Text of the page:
AP Images / Pablo Martinez Monsivais
President Barack Obama, left, and first lady Michelle Obama, right, are introduced before performances celebrating Hispanic musical heritage on the South Lawn of the White House Tuesday, Oct. 13, 2009, in Washington.
The White House became "La Casa Blanca" on Tuesday, celebrating Hispanic musical heritage with a South Lawn concert and such guests as Gloria Estefan, George Lopez, the Bachata music group Aventura, Jose Feliciano and more.
President Barack Obama said Latin music, while hard to define because it comes in so many forms -- from salsa to merengue and Bachata to reggaeton -- speaks to everyone in a language they can all understand.
"It moves us, and it tends to make us move a little bit ourselves," Obama said in brief remarks before the infectious rhythms began pulsating on the White House grounds. "In the end, what makes Latin music great is the same thing that's always made America great. The unique ability to celebrate our differences while creating something new."
"In Performance at the White House: Fiesta Latina" is the third in a music series launched by first lady Michelle Obama to celebrate various genres of music. Jazz and country music events, with workshops for music students, have been held. Classical music is on tap for Nov. 4.
Tuesday's musical extravaganza comes during the month dedicated to celebrating the culture and traditions of Hispanics, the nation's largest minority group at 15 percent of the U.S. population, according to Census Bureau figures.
A large, white tent erected on the lawn was the setting for the musical performances. A see-through panel behind the stage afforded the nearly 400 guests, who sat at cocktail tables, views of the South Portico of the White House.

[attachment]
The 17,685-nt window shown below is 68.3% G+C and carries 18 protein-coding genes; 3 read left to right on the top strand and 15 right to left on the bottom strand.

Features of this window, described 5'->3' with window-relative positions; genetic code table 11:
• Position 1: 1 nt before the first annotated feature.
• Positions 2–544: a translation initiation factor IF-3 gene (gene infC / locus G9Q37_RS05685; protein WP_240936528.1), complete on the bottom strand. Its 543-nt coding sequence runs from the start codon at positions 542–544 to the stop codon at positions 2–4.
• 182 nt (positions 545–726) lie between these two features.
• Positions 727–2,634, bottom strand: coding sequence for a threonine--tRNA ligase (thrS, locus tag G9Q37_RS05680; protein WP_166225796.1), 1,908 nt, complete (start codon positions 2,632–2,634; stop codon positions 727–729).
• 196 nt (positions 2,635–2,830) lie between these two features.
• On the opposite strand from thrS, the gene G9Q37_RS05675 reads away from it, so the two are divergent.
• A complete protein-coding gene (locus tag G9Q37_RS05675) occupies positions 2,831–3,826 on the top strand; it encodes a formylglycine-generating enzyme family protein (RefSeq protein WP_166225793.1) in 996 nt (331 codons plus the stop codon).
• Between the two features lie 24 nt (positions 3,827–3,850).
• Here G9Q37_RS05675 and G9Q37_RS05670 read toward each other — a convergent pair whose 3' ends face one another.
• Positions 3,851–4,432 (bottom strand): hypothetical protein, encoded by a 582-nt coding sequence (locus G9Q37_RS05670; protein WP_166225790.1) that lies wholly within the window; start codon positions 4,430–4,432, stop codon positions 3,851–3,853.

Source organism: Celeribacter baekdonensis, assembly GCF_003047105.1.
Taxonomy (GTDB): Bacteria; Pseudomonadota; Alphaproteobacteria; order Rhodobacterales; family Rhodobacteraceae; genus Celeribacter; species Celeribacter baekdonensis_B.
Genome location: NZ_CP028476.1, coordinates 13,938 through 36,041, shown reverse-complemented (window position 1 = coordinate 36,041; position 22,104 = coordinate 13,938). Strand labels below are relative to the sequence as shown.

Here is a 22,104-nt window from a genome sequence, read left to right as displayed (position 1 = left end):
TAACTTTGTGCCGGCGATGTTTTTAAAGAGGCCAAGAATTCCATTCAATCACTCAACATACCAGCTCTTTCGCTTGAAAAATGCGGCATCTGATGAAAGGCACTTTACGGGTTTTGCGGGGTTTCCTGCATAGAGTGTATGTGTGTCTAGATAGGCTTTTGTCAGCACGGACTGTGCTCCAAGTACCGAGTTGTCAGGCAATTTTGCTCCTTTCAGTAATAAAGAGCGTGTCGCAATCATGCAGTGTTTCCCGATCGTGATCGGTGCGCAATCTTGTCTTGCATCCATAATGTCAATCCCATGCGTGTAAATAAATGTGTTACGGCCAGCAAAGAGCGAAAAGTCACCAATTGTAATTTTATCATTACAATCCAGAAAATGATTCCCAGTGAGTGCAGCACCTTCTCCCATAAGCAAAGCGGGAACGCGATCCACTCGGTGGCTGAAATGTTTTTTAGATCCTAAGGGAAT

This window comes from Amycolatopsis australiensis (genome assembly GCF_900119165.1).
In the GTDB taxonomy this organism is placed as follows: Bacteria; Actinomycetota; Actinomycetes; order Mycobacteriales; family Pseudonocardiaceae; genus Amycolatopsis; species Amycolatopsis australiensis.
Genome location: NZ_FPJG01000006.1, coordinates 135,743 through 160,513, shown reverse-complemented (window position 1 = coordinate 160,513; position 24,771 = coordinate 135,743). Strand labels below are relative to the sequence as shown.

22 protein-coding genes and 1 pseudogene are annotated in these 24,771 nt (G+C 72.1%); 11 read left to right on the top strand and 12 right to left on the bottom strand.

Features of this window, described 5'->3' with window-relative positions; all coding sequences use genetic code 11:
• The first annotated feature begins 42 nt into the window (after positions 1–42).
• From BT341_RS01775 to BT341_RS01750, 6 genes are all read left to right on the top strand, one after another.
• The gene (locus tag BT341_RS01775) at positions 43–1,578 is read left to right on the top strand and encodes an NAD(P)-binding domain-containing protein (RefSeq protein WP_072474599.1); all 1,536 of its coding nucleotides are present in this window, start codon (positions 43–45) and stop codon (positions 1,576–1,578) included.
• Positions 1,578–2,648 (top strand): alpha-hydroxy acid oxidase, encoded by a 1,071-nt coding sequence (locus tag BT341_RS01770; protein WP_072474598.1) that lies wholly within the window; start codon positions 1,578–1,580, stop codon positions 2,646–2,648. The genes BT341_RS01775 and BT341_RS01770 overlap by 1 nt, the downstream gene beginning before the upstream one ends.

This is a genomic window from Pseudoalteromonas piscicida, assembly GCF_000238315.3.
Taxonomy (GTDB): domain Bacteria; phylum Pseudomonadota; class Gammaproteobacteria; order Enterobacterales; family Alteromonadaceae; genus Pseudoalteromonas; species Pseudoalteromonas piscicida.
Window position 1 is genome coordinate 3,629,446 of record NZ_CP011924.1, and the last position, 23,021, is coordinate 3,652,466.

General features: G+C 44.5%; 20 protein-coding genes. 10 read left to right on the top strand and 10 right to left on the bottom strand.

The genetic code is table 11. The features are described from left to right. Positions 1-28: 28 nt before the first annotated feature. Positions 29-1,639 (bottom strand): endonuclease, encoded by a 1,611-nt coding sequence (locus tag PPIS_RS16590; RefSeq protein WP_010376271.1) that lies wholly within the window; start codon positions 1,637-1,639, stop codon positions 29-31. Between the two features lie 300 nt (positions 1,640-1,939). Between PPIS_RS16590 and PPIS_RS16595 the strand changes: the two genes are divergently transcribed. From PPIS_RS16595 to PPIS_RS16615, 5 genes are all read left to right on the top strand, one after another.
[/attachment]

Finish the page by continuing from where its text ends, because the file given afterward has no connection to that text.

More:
Obama proved what he said about the power of Latin music. He wiggled his hips and took a few turns on the dance floor with singer Thalia after she said: "Mr. President. With all due respect, will you dance with me?" He complied as she approached the table where he sat with Mrs. Obama and daughters Sasha and Malia.
Mrs. Obama moved in her seat, snapping her fingers to the music.
Feliciano said during a rehearsal break that it was his third time performing at the White House. He performed for Presidents Ronald Reagan and Bill Clinton.
"I'm bipartisan," Feliciano said.
He said the concert is a good thing, but that Latin performers should be "part of the whole," not just trotted out for Hispanic heritage month.
"It's about time. After all, the only time that Latinos are called upon is when the elections are around," he said.
Feliciano planned a duet with Estefan.
David Hidalgo, a singer-songwriter for the Chicano rock band Los Lobos, said the concert is important because it gives performers "a chance to show a little bit of our culture." The group performed its hit "La Bamba."
Other artists expected at the event, which was streamed live on the White House Web site, were Marc Anthony, Pete Escovedo and Tito "El Bambino. Escovedo's daughter, Sheila E., was musical director and leader of the house band.
Actors Jimmy Smits, Eva Longoria Parker and Lopez were the hosts.
Renowned Latin American chef Maricel Presilla was guest chef for the evening. She worked with the White House kitchen staff to prepare a menu assorted finger foods, including Cuban roast pork, Puerto Rican pasteles, Argentinean beef empanadas with red chimichurri, Guatemalan slaw and chocolate-cheese flan with hibiscus sauce.
Earlier Tuesday, Longoria Parker, a star of ABC's "Desperate Housewives," and music producer Emilio Estefan met with other members of the National Museum of the American Latino Commission to discuss plans for a possible Latino museum in Washington.
Rep. Xavier Becerra, D-Calif., said Interior Secretary Ken Salazar asked the commission to report back in a year on whether a museum or some other project dedicated to Latino history, art and culture is feasible. Becerra had sponsored a bill for a museum but said he'll wait for the commission's recommendation before taking further action.
Tuesday's concert was to be televised Thursday by PBS, and Saturday by the Spanish-language television network Telemundo.